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The average number of Dacian days in a year is 365.2307692 days, compared to the tropical year of 365.242198 days. The difference between the tropical year and the Dacian one gets to 0.148574 days after a course of 13 years. This difference was corrected, every 8th cycle, that is, after the 104th year. As mentioned, the first circle of the great sanctuary also contains 104 blocks of andesite and represents the time of the correction. This leads us to the conclusion that the Dacian century had 104 years. The average number of Dacian days in a year is 365.2307692 days, compared to the tropical year of 365.242198 days. The difference between the tropical year and the Dacian one gets to 0.148574 days after a course of 13 years. This difference was corrected, every 8th cycle, that is, after the 104th year. As mentioned, the first circle of the great sanctuary also contains 104 blocks of andesite and represents the time of the correction. This leads us to the conclusion that the Dacian century had 104 years. The Dacian calendar has the following main features: the equivalent of a pole = 1 day; The Dacian calendar has the following main features: the equivalent of a pole = 1 day; the construction of the small sanctuary causes fluctuating periods of the year, a system that ensure accuracy, using whole units in a cycle of 13 years. the year always begins on the first day of the week and ends on the last day the error is just one day in 8840 years! the construction of the small sanctuary causes fluctuating periods of the year, a system that ensure accuracy, using whole units in a cycle of 13 years. the year always begins on the first day of the week and ends on the last day the error is just one day in 8840 years!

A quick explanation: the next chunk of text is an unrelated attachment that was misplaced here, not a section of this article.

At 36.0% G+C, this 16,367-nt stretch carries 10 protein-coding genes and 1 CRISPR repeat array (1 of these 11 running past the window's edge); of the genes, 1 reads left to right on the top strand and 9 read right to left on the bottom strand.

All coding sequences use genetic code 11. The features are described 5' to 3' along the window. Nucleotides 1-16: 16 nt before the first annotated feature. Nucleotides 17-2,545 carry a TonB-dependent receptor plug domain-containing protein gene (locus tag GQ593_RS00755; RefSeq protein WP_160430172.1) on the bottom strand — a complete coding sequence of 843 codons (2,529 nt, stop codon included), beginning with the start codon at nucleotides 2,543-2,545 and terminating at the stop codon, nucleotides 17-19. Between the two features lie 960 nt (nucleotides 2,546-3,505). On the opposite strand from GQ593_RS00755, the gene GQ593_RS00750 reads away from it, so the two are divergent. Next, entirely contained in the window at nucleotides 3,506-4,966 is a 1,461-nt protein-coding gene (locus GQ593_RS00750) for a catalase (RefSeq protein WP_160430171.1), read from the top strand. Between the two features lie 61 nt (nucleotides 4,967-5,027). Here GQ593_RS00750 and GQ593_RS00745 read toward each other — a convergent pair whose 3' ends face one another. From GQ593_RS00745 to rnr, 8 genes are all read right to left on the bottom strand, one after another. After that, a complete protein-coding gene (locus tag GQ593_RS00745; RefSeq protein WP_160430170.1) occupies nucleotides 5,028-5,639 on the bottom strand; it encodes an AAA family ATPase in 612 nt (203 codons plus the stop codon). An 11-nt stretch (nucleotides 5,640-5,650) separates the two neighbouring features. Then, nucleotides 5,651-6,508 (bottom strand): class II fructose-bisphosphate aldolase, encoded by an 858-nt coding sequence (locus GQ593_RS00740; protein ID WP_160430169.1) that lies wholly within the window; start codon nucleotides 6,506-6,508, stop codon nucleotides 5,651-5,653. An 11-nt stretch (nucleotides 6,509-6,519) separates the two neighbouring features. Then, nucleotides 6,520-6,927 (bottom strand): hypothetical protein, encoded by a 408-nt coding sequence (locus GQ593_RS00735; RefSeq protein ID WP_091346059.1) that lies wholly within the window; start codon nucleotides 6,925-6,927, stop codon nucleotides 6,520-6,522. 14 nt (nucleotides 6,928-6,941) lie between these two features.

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Presented by the Comenius team from School 2 Galati, Romania